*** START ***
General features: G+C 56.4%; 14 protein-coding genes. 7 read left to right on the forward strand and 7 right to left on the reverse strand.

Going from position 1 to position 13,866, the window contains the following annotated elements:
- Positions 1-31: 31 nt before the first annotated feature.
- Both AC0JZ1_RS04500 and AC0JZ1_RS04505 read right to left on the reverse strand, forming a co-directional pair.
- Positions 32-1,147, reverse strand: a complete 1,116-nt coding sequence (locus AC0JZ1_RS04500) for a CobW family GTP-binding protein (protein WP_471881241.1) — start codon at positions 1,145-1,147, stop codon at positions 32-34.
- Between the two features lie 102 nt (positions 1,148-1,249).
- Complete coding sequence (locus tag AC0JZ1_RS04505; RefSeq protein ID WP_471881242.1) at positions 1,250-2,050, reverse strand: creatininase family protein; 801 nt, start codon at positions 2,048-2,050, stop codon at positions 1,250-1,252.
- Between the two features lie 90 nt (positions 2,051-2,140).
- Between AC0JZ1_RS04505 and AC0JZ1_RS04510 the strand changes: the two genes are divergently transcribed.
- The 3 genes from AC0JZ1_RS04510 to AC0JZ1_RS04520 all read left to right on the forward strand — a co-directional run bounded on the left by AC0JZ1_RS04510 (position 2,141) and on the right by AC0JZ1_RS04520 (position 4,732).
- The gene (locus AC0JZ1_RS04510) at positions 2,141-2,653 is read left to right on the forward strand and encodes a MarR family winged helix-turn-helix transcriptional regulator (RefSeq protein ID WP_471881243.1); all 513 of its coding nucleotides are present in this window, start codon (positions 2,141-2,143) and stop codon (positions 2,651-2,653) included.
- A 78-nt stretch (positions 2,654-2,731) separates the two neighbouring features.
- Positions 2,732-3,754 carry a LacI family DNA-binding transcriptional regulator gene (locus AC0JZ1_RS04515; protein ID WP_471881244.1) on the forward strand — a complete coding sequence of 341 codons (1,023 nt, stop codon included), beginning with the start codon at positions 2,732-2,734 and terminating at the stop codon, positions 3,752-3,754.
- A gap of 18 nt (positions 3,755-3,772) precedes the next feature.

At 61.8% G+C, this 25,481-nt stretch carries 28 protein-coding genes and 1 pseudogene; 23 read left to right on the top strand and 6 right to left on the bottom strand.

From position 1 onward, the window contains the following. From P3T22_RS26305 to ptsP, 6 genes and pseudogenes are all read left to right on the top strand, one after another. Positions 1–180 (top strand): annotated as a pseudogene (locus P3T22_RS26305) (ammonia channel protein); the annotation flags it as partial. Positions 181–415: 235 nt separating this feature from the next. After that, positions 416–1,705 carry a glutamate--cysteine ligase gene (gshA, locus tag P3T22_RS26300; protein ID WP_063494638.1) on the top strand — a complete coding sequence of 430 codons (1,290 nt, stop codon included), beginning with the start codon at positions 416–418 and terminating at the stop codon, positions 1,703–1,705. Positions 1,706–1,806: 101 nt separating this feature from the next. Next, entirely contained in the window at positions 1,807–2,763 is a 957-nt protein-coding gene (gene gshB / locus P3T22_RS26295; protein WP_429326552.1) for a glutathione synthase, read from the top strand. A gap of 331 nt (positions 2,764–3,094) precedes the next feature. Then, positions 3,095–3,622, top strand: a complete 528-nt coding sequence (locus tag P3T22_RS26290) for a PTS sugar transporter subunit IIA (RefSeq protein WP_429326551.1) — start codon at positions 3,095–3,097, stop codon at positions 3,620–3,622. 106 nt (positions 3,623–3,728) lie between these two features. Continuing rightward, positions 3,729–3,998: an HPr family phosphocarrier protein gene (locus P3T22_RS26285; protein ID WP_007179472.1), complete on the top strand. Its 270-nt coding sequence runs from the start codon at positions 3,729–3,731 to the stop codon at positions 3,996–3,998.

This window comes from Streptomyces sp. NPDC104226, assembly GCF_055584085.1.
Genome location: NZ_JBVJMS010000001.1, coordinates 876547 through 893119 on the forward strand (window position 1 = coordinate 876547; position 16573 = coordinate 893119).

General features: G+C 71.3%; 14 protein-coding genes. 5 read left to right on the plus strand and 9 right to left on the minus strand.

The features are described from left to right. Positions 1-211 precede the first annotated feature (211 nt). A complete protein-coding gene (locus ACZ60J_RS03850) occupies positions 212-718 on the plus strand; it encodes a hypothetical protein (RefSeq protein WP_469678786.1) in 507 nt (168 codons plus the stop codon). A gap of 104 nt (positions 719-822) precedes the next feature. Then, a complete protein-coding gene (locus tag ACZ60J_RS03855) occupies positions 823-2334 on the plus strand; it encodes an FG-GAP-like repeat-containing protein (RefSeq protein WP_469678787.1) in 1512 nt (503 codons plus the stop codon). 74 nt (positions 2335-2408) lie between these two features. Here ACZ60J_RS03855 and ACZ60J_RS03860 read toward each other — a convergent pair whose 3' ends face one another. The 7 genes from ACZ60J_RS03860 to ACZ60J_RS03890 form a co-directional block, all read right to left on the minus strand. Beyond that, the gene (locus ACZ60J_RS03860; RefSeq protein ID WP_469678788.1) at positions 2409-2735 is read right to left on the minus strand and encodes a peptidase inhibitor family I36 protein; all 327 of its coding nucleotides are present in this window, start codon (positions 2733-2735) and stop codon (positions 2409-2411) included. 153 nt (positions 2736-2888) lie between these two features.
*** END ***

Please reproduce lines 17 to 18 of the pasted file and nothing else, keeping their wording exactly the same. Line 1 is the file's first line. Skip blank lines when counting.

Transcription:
This window comes from Streptomyces sp. NPDC104226, assembly GCF_055584085.1.
Genome location: NZ_JBVJMS010000001.1, coordinates 876547 through 893119 on the forward strand (window position 1 = coordinate 876547; position 16573 = coordinate 893119).